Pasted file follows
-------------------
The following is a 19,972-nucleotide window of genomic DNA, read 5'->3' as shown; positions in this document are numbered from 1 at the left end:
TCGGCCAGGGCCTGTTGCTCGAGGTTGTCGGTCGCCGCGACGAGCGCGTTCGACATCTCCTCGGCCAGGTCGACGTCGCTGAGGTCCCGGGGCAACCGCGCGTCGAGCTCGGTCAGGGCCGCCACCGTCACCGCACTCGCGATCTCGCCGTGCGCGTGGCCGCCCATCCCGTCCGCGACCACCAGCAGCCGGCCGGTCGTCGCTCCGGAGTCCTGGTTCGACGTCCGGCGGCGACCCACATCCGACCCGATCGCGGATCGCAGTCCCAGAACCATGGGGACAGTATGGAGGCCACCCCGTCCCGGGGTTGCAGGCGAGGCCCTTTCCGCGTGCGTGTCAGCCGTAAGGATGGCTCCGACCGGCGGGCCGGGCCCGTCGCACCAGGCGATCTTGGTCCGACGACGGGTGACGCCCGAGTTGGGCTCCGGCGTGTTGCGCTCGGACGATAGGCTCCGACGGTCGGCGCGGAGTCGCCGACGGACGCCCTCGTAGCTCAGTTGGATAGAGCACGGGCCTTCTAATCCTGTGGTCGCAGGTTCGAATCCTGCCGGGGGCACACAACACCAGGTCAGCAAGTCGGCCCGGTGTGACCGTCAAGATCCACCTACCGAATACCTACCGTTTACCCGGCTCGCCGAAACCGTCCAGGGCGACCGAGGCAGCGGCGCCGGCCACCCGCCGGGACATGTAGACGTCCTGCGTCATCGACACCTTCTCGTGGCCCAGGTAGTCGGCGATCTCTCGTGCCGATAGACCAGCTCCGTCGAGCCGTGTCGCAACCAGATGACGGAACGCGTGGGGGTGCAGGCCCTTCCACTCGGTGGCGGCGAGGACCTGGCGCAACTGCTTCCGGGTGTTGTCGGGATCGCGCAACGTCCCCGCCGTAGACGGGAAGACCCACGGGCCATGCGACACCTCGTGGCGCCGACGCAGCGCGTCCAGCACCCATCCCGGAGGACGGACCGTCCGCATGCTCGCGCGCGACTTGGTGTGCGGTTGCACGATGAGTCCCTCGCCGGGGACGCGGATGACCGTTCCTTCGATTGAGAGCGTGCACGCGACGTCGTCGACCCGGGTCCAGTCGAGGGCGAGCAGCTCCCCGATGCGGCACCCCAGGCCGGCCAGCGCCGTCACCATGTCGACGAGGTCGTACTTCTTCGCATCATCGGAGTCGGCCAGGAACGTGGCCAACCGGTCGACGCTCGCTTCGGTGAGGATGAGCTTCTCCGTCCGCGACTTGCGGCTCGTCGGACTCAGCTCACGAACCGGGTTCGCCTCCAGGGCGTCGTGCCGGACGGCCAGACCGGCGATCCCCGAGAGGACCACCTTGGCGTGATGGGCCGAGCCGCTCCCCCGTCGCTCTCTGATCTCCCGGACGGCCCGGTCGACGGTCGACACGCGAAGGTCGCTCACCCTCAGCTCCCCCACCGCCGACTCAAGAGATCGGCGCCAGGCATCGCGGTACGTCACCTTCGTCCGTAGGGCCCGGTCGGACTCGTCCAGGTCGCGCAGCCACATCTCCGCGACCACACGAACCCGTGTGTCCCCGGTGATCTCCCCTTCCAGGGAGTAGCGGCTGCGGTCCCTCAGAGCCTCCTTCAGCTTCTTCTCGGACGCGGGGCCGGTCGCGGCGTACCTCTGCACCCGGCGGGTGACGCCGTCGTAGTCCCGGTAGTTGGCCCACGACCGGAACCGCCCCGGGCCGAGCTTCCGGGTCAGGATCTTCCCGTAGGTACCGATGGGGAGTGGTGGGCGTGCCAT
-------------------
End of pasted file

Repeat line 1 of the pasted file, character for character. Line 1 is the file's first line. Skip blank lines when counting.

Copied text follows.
The following is a 19,972-nucleotide window of genomic DNA, read 5'->3' as shown; positions in this document are numbered from 1 at the left end: